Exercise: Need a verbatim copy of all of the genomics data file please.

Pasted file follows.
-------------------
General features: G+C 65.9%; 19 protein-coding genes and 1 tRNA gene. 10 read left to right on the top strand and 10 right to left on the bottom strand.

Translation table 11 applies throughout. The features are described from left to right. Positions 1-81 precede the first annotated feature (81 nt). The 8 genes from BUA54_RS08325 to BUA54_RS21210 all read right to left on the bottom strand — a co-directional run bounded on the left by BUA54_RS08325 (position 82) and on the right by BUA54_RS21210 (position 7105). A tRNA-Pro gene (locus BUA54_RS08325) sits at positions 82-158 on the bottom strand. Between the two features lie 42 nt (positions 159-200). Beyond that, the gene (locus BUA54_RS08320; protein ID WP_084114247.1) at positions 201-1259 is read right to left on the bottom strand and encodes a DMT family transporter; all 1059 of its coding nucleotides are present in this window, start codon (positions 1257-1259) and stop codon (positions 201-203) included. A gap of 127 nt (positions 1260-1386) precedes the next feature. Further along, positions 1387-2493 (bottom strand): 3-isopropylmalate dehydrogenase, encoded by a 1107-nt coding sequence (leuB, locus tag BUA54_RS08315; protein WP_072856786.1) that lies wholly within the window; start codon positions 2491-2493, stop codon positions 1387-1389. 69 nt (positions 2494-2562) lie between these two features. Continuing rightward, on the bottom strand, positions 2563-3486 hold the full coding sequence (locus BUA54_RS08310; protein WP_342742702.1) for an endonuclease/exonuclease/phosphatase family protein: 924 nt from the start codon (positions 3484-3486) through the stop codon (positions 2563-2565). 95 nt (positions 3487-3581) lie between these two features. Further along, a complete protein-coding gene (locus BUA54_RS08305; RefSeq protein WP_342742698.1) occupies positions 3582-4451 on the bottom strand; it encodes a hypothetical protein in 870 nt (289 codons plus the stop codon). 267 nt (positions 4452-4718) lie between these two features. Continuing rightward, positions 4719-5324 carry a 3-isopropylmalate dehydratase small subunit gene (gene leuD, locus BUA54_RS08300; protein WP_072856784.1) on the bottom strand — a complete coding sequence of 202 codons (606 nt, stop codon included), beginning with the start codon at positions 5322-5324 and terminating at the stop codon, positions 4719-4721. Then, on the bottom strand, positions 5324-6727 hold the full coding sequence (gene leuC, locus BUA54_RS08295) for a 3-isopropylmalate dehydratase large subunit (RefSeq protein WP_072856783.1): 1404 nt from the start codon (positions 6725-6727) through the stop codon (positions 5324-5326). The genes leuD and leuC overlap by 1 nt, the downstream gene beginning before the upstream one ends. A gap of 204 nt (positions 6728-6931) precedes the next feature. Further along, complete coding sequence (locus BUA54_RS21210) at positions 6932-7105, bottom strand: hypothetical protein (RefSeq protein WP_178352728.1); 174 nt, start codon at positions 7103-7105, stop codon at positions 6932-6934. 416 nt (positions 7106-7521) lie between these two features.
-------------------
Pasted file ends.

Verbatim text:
General features: G+C 65.9%; 19 protein-coding genes and 1 tRNA gene. 10 read left to right on the top strand and 10 right to left on the bottom strand.

Translation table 11 applies throughout. The features are described from left to right. Positions 1-81 precede the first annotated feature (81 nt). The 8 genes from BUA54_RS08325 to BUA54_RS21210 all read right to left on the bottom strand — a co-directional run bounded on the left by BUA54_RS08325 (position 82) and on the right by BUA54_RS21210 (position 7105). A tRNA-Pro gene (locus BUA54_RS08325) sits at positions 82-158 on the bottom strand. Between the two features lie 42 nt (positions 159-200). Beyond that, the gene (locus BUA54_RS08320; protein ID WP_084114247.1) at positions 201-1259 is read right to left on the bottom strand and encodes a DMT family transporter; all 1059 of its coding nucleotides are present in this window, start codon (positions 1257-1259) and stop codon (positions 201-203) included. A gap of 127 nt (positions 1260-1386) precedes the next feature. Further along, positions 1387-2493 (bottom strand): 3-isopropylmalate dehydrogenase, encoded by a 1107-nt coding sequence (leuB, locus tag BUA54_RS08315; protein WP_072856786.1) that lies wholly within the window; start codon positions 2491-2493, stop codon positions 1387-1389. 69 nt (positions 2494-2562) lie between these two features. Continuing rightward, on the bottom strand, positions 2563-3486 hold the full coding sequence (locus BUA54_RS08310; protein WP_342742702.1) for an endonuclease/exonuclease/phosphatase family protein: 924 nt from the start codon (positions 3484-3486) through the stop codon (positions 2563-2565). 95 nt (positions 3487-3581) lie between these two features. Further along, a complete protein-coding gene (locus BUA54_RS08305; RefSeq protein WP_342742698.1) occupies positions 3582-4451 on the bottom strand; it encodes a hypothetical protein in 870 nt (289 codons plus the stop codon). 267 nt (positions 4452-4718) lie between these two features. Continuing rightward, positions 4719-5324 carry a 3-isopropylmalate dehydratase small subunit gene (gene leuD, locus BUA54_RS08300; protein WP_072856784.1) on the bottom strand — a complete coding sequence of 202 codons (606 nt, stop codon included), beginning with the start codon at positions 5322-5324 and terminating at the stop codon, positions 4719-4721. Then, on the bottom strand, positions 5324-6727 hold the full coding sequence (gene leuC, locus BUA54_RS08295) for a 3-isopropylmalate dehydratase large subunit (RefSeq protein WP_072856783.1): 1404 nt from the start codon (positions 6725-6727) through the stop codon (positions 5324-5326). The genes leuD and leuC overlap by 1 nt, the downstream gene beginning before the upstream one ends. A gap of 204 nt (positions 6728-6931) precedes the next feature. Further along, complete coding sequence (locus BUA54_RS21210) at positions 6932-7105, bottom strand: hypothetical protein (RefSeq protein WP_178352728.1); 174 nt, start codon at positions 7103-7105, stop codon at positions 6932-6934. 416 nt (positions 7106-7521) lie between these two features.